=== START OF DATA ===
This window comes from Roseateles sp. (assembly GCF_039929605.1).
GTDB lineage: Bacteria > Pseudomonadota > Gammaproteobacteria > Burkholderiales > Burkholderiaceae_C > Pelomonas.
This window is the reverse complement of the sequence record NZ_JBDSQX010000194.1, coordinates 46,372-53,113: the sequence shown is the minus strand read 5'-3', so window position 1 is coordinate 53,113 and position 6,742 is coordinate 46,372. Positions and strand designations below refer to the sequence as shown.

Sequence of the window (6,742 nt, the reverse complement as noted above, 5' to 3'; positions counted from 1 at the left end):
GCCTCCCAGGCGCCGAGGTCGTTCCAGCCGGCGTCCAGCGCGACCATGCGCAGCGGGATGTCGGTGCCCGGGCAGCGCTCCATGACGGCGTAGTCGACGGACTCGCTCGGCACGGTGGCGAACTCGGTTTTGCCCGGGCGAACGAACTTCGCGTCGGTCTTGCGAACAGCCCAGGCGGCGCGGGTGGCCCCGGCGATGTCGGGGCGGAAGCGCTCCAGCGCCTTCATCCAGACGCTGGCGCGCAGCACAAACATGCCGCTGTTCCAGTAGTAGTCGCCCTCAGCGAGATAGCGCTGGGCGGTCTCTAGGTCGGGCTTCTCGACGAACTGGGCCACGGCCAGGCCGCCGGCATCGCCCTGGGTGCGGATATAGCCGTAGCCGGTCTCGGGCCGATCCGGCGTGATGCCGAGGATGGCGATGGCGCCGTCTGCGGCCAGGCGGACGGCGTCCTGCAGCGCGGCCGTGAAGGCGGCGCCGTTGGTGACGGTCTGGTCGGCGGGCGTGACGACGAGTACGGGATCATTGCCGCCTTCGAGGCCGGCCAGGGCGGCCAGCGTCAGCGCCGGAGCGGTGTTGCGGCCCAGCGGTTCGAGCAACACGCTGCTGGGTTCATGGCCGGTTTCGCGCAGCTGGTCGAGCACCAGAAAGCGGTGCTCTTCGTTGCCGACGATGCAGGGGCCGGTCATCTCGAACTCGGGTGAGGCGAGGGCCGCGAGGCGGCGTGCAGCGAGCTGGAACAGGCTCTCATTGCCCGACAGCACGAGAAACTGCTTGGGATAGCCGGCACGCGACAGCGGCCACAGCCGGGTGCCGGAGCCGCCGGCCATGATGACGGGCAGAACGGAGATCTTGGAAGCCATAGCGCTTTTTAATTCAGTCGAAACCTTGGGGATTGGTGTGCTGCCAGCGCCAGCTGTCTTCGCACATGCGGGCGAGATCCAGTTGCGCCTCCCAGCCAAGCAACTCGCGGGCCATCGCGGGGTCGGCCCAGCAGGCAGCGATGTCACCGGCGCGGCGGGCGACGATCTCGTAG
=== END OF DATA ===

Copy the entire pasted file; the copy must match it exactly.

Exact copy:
This window comes from Roseateles sp. (assembly GCF_039929605.1).
GTDB lineage: Bacteria > Pseudomonadota > Gammaproteobacteria > Burkholderiales > Burkholderiaceae_C > Pelomonas.
This window is the reverse complement of the sequence record NZ_JBDSQX010000194.1, coordinates 46,372-53,113: the sequence shown is the minus strand read 5'-3', so window position 1 is coordinate 53,113 and position 6,742 is coordinate 46,372. Positions and strand designations below refer to the sequence as shown.

Sequence of the window (6,742 nt, the reverse complement as noted above, 5' to 3'; positions counted from 1 at the left end):
GCCTCCCAGGCGCCGAGGTCGTTCCAGCCGGCGTCCAGCGCGACCATGCGCAGCGGGATGTCGGTGCCCGGGCAGCGCTCCATGACGGCGTAGTCGACGGACTCGCTCGGCACGGTGGCGAACTCGGTTTTGCCCGGGCGAACGAACTTCGCGTCGGTCTTGCGAACAGCCCAGGCGGCGCGGGTGGCCCCGGCGATGTCGGGGCGGAAGCGCTCCAGCGCCTTCATCCAGACGCTGGCGCGCAGCACAAACATGCCGCTGTTCCAGTAGTAGTCGCCCTCAGCGAGATAGCGCTGGGCGGTCTCTAGGTCGGGCTTCTCGACGAACTGGGCCACGGCCAGGCCGCCGGCATCGCCCTGGGTGCGGATATAGCCGTAGCCGGTCTCGGGCCGATCCGGCGTGATGCCGAGGATGGCGATGGCGCCGTCTGCGGCCAGGCGGACGGCGTCCTGCAGCGCGGCCGTGAAGGCGGCGCCGTTGGTGACGGTCTGGTCGGCGGGCGTGACGACGAGTACGGGATCATTGCCGCCTTCGAGGCCGGCCAGGGCGGCCAGCGTCAGCGCCGGAGCGGTGTTGCGGCCCAGCGGTTCGAGCAACACGCTGCTGGGTTCATGGCCGGTTTCGCGCAGCTGGTCGAGCACCAGAAAGCGGTGCTCTTCGTTGCCGACGATGCAGGGGCCGGTCATCTCGAACTCGGGTGAGGCGAGGGCCGCGAGGCGGCGTGCAGCGAGCTGGAACAGGCTCTCATTGCCCGACAGCACGAGAAACTGCTTGGGATAGCCGGCACGCGACAGCGGCCACAGCCGGGTGCCGGAGCCGCCGGCCATGATGACGGGCAGAACGGAGATCTTGGAAGCCATAGCGCTTTTTAATTCAGTCGAAACCTTGGGGATTGGTGTGCTGCCAGCGCCAGCTGTCTTCGCACATGCGGGCGAGATCCAGTTGCGCCTCCCAGCCAAGCAACTCGCGGGCCATCGCGGGGTCGGCCCAGCAGGCAGCGATGTCACCGGCGCGGCGGGCGACGATCTCGTAG